Wednesday, July 1

Were we prescient, or what?

See, I did write about Malcolm Turnbull:

"Alas, it doesn't take long for a respected journalist, lawyer and merchant banker to sink into political life when he's elected to the Federal Parliament."

Okay, I'll come clean. That was posted to Grumpy Old Journo on December 23, 2006. Is that prescient, or what?

In the post, GOJ said:

Alas, it doesn't take long for a respected journalist, lawyer and merchant banker to sink into political life when he's elected to the Federal Parliament. Take Malcolm Turnbull, our new Environment Minister, quoted in this morning's Weekend Australian: “The whole climate change phenomenon has informed and underpinned the policies of the Australian Government for more than a decade.”

The truth, as Malcolm must well know, is that Prime Minister John Howard has denied evidence of climate change for a decade. A stubborn man who overestimates his own intellectual abilities, he
listened only to those scientists who had the Quadrant Seal of Approval.

The result: We lost 10 years in which we could have been looking for ways to deal with the crisis.

It's a pity to see Malcolm Turnbull getting down to their [political spin doctors'] level with such misinformation . . .

But then, he's the Republican who once wrote of Howard: "Whatever else he achieves, history will remember him for only one thing. He was the prime minister who broke a nation's heart. He was the man who made Australia keep a foreign queen."

A politician, unlike a leopard, must change spots to survive in the jungle. But surely, one can stop short of telling porkies.

Sorry Malcolm, you've lost me. Once I thought you'd be a great prime minister.

Australians expect political confrontation to be full-on, with no punches pulled. But they also expect their politicians to tell the truth, and to be sure of their facts when they make serious allegations against opponents, and to have the decency to apologise if they're proven wrong.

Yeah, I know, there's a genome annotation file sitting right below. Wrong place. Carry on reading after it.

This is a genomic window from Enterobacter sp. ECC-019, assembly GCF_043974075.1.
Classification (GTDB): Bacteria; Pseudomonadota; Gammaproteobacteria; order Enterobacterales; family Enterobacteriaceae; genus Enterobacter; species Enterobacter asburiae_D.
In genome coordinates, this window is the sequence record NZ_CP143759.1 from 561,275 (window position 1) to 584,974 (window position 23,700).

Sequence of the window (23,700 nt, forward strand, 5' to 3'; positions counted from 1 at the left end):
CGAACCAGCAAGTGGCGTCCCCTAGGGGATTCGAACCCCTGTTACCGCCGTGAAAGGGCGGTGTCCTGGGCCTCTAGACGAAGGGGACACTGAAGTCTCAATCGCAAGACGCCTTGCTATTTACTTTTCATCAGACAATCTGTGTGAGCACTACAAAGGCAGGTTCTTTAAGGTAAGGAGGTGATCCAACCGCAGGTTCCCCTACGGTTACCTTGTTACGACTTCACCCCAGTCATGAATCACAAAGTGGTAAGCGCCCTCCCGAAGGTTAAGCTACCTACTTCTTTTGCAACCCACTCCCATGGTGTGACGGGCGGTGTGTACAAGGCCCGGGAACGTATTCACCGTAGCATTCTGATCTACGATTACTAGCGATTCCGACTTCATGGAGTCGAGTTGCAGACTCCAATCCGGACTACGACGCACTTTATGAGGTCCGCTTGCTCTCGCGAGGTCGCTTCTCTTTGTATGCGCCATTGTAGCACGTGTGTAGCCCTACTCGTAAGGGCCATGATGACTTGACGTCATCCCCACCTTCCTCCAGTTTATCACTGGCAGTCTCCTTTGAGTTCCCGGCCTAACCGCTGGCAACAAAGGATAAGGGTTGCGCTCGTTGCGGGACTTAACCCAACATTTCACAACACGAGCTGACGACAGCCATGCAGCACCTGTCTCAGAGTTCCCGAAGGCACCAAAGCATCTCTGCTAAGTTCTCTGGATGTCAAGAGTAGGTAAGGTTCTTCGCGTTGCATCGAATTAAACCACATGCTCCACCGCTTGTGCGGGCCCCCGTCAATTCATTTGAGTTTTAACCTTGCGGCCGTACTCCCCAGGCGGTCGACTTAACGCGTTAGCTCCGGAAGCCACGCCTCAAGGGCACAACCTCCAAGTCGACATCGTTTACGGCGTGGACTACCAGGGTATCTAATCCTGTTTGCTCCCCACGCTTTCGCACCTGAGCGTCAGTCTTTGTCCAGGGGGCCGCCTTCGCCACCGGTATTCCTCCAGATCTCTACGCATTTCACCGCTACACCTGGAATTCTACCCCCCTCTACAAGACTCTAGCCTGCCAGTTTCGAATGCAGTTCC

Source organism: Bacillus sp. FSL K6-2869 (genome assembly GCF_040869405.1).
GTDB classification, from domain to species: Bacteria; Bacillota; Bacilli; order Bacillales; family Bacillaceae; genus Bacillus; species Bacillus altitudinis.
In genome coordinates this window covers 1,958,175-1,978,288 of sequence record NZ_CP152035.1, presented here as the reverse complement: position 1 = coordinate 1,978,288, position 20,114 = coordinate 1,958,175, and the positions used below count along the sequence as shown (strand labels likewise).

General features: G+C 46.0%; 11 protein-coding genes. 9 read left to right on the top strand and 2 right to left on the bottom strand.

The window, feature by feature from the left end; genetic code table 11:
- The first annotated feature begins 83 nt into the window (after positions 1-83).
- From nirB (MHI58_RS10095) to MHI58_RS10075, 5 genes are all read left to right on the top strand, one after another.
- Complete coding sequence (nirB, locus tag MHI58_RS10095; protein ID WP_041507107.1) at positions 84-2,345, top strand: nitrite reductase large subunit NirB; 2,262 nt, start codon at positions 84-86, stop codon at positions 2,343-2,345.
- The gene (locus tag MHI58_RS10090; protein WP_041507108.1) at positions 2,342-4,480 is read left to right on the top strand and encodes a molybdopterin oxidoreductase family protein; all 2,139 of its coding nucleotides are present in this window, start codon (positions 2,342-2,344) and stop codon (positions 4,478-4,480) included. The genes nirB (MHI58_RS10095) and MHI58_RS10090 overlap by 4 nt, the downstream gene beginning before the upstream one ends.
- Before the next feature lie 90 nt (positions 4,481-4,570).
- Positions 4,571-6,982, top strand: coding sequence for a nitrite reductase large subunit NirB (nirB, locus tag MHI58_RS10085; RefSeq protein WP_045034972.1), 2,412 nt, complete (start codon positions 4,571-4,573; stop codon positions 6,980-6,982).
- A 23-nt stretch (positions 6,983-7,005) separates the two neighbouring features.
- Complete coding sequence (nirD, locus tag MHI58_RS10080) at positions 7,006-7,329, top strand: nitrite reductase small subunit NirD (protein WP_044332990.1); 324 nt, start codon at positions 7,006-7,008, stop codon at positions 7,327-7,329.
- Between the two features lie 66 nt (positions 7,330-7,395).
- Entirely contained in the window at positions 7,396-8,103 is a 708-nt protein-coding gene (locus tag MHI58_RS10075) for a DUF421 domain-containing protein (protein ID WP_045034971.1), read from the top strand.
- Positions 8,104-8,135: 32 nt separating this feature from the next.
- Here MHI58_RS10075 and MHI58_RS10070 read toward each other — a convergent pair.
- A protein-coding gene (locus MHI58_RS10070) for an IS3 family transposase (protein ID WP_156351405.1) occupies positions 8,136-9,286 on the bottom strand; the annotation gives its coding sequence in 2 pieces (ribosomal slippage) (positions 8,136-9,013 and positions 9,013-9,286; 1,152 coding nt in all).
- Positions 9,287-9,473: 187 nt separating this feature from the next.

Our Federal Opposition Leader, Malcolm Turnbull, did none of those things when he accused Prime Minister Kevin Rudd of lying to the House of Representatives, and in essence, also accused him of corruption.

That's why the public turned against him so dramatically in the three newspaper opinion polls published this week. The Herald/Nielsen poll revealed the proportion of Australians who disapprove of him had jumped from 47 per cent to 60 per cent, and those who approved dived from 43 per cent to 32 per cent.

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My apologies to readers who looked to Grumpy Old Journo last week for enlightenment on "UteGate", aka the OzCar affair. Two factors kept GOJ silent. First, anything I could say would do little more than repeat the news and commentary splashed across all the newspapers.

Second, I was frantically trying to file the past three years' overdue income tax returns by June 30, hoping to qualify for the Federal Government's $900 tax bonus. That money could pay off the credit card after I spend $645 on compulsory third-party personal injury insurance before re-registering my old motor cycle -- almost twice the cost of our car's "green slip".

In rushing to file those overdue returns, I wasn't alone, as this report shows.


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